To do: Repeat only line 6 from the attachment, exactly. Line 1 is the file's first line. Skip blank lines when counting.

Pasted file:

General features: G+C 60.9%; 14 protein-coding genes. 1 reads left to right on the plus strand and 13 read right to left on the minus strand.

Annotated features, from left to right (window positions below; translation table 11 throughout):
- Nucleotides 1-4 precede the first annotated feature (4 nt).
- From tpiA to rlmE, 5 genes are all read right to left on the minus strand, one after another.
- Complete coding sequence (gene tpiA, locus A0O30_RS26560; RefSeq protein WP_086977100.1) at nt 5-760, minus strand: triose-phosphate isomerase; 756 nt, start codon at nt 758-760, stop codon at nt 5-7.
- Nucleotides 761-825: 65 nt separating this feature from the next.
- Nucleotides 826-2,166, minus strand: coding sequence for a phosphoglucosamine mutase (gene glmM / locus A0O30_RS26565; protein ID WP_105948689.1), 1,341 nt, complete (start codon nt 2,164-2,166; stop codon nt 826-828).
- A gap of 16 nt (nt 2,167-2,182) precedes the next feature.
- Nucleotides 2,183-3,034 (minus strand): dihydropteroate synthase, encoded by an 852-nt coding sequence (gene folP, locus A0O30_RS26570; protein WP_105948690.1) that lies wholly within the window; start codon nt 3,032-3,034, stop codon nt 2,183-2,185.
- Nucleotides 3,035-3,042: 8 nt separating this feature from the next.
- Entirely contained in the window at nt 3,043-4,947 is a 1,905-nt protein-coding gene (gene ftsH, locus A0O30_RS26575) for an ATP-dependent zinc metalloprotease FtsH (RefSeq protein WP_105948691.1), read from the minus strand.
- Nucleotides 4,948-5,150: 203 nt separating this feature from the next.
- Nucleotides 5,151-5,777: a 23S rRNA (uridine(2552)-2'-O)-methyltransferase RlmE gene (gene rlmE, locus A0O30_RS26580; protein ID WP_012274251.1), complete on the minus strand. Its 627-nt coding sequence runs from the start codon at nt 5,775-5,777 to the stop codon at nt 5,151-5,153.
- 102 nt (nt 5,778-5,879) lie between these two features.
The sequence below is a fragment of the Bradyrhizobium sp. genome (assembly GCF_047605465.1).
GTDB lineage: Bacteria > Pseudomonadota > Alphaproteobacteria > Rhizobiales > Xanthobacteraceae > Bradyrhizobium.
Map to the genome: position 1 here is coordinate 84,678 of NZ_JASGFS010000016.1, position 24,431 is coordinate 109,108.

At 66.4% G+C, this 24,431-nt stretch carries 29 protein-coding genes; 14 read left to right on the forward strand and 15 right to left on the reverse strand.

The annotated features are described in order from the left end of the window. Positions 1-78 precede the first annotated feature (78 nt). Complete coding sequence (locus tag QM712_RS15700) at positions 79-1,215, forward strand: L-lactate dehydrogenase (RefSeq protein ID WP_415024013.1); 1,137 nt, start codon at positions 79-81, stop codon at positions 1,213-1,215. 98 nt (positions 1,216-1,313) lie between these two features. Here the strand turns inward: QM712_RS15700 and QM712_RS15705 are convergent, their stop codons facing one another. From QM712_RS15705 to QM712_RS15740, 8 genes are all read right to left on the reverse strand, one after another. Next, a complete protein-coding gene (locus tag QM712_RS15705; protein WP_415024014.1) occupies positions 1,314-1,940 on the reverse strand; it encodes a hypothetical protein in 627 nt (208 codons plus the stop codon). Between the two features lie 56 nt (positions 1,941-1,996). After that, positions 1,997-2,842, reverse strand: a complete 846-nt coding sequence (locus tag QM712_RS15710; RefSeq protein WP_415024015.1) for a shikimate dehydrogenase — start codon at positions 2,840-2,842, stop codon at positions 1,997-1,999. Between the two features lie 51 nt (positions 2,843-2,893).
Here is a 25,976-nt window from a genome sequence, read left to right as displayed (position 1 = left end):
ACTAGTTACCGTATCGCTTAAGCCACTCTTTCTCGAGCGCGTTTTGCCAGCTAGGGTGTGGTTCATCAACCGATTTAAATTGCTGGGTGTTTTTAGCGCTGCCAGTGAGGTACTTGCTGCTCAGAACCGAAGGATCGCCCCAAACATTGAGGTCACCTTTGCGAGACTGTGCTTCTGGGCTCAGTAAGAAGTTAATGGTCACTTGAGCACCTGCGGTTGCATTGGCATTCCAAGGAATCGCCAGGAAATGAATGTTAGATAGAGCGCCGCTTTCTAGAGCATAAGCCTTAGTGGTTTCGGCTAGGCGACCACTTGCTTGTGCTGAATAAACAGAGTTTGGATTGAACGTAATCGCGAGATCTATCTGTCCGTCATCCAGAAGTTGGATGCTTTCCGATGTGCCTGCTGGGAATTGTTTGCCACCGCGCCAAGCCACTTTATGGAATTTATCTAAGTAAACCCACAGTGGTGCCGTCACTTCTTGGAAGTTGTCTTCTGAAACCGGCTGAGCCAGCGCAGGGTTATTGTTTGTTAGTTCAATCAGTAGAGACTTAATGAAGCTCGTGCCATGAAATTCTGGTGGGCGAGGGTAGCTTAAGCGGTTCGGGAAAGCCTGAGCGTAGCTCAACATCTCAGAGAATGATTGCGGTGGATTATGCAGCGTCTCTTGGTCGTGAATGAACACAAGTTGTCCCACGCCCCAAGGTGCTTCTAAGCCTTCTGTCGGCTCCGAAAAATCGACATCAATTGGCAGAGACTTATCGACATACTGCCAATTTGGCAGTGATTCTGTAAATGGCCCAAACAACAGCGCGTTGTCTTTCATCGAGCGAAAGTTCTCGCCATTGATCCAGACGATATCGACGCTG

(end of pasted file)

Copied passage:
- Nucleotides 761-825: 65 nt separating this feature from the next.